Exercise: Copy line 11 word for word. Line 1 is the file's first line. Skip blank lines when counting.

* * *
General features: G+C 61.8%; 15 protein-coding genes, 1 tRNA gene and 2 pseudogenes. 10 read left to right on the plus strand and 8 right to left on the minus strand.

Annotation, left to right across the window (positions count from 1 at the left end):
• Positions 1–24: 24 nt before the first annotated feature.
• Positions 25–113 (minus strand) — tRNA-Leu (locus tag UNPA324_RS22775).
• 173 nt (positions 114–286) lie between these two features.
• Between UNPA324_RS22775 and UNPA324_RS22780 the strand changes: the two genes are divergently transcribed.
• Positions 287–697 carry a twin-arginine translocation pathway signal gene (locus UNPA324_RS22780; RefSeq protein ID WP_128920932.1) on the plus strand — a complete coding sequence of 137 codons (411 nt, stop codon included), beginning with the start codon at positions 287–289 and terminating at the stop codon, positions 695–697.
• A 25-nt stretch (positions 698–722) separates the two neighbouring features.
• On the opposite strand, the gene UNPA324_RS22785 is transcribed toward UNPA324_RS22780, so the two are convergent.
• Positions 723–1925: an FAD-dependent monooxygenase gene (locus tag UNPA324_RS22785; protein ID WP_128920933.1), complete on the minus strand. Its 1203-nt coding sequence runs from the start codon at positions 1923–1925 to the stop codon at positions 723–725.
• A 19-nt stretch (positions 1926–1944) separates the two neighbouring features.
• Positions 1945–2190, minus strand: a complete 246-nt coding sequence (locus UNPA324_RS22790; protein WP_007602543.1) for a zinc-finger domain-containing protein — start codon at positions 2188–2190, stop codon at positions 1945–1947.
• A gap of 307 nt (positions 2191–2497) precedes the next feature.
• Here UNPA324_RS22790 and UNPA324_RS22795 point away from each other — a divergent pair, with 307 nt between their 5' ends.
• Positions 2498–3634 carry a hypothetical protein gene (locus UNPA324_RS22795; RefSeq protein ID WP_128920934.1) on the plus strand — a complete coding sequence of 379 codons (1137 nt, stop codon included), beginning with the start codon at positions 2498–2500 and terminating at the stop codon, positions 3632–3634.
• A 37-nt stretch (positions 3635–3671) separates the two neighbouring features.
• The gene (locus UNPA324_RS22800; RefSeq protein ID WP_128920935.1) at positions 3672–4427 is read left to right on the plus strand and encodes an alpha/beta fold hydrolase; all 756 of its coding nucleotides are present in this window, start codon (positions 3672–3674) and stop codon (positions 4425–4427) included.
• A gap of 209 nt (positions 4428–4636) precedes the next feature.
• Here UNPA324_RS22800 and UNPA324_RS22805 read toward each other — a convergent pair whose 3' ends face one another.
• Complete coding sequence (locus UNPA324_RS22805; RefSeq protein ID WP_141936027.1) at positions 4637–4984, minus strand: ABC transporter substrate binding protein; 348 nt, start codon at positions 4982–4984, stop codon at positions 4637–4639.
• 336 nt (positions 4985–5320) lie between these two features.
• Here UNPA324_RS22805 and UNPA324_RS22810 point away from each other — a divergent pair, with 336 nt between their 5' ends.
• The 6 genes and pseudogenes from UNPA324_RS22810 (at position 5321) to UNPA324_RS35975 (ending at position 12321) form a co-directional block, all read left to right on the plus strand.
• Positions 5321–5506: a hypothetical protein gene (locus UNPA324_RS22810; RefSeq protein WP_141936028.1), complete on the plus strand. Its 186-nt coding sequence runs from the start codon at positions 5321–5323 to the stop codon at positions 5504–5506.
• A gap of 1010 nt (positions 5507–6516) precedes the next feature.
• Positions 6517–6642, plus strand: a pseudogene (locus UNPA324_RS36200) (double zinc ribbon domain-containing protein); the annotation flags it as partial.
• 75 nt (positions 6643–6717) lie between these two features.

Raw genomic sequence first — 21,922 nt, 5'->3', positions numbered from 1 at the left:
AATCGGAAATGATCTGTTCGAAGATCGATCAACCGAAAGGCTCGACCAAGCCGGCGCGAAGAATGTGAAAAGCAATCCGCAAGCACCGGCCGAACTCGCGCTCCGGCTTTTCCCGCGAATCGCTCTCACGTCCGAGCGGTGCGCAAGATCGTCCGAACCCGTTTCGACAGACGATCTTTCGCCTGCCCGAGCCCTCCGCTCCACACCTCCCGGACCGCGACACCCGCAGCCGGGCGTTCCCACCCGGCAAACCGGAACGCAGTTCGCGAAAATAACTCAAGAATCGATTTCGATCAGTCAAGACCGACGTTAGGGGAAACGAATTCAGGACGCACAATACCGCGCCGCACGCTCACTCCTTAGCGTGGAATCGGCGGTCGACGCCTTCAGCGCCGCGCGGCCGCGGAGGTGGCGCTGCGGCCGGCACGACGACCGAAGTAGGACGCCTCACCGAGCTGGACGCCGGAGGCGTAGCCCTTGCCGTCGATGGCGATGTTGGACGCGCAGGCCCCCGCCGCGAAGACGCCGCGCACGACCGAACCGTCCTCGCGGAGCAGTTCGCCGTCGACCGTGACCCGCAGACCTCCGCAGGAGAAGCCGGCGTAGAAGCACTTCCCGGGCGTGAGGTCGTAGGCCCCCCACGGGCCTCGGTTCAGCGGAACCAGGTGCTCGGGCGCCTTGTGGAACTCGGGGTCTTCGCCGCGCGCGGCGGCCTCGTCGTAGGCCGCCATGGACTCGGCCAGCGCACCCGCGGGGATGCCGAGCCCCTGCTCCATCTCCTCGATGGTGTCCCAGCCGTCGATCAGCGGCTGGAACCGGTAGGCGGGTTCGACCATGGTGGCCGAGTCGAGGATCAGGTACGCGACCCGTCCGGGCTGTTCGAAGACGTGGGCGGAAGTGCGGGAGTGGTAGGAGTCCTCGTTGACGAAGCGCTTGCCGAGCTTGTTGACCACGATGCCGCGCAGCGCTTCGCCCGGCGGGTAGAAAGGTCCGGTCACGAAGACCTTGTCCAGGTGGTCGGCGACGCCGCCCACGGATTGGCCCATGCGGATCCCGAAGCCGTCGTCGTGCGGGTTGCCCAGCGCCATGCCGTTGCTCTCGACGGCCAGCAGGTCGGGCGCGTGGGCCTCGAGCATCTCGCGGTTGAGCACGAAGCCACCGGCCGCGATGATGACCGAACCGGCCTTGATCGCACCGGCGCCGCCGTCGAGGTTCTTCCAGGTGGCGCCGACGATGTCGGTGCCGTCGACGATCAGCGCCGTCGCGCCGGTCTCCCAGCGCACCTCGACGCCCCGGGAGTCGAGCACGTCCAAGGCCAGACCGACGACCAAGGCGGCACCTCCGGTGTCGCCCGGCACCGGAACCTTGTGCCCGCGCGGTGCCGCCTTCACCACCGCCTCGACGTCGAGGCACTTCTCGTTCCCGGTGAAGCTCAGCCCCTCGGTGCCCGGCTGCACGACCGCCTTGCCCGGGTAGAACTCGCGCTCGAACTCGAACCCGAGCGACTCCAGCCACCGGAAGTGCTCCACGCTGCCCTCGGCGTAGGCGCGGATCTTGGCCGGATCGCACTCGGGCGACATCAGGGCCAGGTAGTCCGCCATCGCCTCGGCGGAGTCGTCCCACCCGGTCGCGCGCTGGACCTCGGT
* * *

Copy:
• A 19-nt stretch (positions 1926–1944) separates the two neighbouring features.